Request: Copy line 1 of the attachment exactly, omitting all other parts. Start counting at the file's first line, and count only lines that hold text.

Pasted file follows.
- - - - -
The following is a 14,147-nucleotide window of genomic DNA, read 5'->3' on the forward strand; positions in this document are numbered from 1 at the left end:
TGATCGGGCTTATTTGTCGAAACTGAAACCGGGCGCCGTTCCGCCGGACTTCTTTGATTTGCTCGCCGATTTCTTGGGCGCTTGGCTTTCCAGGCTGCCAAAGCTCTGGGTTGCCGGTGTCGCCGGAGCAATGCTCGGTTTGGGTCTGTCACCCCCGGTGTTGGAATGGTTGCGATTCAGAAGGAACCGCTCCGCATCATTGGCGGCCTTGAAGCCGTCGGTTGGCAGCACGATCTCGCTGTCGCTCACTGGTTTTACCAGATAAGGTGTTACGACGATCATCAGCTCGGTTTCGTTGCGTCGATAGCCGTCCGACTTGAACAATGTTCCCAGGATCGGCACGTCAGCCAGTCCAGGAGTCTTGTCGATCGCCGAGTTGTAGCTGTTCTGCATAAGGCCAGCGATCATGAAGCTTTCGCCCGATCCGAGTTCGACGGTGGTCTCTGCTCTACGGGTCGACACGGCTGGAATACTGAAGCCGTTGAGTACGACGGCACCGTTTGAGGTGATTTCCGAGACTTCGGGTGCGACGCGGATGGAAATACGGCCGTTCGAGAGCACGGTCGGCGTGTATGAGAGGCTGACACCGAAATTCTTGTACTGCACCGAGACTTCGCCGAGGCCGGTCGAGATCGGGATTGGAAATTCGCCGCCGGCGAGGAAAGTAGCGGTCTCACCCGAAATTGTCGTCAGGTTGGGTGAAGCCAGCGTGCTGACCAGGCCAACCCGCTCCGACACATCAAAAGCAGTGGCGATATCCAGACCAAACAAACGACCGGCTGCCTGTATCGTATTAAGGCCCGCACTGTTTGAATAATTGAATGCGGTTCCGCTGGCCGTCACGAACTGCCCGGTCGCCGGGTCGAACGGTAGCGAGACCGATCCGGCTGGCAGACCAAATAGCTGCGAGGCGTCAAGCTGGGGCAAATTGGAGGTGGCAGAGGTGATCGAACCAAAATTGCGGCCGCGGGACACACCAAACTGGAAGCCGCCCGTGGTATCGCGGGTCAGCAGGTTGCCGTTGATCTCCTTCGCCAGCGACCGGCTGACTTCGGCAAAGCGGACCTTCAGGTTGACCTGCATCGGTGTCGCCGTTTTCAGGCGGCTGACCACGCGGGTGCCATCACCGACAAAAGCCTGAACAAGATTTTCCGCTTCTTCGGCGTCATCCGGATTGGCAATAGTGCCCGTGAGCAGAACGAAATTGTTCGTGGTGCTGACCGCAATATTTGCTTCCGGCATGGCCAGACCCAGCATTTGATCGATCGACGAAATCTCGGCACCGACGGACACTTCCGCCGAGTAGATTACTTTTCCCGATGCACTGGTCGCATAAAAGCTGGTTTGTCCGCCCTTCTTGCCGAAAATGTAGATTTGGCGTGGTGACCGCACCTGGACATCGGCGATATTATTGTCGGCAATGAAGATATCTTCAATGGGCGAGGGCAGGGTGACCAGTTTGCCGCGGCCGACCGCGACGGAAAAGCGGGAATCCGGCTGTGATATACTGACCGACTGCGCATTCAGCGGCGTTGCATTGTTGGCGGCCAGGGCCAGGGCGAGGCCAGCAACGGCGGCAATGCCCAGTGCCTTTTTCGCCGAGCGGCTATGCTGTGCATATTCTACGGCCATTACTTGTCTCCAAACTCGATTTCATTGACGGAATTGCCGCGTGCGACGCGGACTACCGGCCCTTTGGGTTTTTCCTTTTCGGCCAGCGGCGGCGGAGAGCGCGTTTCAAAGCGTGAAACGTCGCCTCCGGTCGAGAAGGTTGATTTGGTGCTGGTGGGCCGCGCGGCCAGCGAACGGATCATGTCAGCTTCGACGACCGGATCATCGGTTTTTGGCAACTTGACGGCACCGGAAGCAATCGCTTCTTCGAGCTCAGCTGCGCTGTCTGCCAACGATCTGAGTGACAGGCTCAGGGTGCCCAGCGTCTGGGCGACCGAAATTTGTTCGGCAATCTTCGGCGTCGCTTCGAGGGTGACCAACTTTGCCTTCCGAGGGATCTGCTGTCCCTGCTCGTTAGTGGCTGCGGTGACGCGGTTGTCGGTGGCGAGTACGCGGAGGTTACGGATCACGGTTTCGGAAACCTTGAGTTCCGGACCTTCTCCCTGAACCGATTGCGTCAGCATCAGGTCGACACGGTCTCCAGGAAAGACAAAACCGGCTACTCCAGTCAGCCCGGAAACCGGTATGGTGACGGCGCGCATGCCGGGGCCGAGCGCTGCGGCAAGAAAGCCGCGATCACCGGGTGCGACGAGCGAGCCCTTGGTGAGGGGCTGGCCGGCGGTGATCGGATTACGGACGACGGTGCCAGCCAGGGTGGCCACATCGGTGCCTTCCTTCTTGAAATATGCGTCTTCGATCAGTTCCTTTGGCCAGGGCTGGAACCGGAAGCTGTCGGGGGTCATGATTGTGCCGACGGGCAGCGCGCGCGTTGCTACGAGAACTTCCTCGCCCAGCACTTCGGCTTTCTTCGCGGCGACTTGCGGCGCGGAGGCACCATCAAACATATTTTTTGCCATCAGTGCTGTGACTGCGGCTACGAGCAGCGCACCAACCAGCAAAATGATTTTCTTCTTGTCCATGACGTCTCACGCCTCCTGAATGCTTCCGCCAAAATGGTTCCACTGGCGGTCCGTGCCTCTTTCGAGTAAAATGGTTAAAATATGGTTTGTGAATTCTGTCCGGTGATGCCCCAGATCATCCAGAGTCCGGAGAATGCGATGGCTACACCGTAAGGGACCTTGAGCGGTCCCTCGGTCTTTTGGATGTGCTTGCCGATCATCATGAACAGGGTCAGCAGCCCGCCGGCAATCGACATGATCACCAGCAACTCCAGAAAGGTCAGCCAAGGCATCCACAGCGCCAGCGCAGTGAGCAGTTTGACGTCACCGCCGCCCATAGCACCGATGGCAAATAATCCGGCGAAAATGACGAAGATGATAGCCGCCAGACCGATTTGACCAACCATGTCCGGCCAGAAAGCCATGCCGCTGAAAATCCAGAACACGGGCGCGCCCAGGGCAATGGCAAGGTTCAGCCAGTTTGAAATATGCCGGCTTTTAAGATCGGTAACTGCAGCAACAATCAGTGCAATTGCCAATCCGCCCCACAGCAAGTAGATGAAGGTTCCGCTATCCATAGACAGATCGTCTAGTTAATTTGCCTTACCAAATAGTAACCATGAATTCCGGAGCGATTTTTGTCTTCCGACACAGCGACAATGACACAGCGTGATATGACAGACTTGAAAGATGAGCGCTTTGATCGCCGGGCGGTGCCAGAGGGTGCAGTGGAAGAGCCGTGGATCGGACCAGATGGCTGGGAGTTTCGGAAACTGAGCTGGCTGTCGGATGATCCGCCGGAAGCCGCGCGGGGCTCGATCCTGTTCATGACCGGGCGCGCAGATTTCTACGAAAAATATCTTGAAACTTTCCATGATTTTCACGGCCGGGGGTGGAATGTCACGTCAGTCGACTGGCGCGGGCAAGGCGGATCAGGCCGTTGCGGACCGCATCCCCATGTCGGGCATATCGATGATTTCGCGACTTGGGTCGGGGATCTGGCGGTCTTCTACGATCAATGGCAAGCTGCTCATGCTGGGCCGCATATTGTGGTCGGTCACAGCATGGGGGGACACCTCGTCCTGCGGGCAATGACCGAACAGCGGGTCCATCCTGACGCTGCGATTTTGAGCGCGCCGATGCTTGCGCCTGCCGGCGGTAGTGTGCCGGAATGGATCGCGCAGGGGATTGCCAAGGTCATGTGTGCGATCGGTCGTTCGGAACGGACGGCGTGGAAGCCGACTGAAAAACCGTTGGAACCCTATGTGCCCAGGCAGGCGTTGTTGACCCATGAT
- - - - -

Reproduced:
The following is a 14,147-nucleotide window of genomic DNA, read 5'->3' on the forward strand; positions in this document are numbered from 1 at the left end: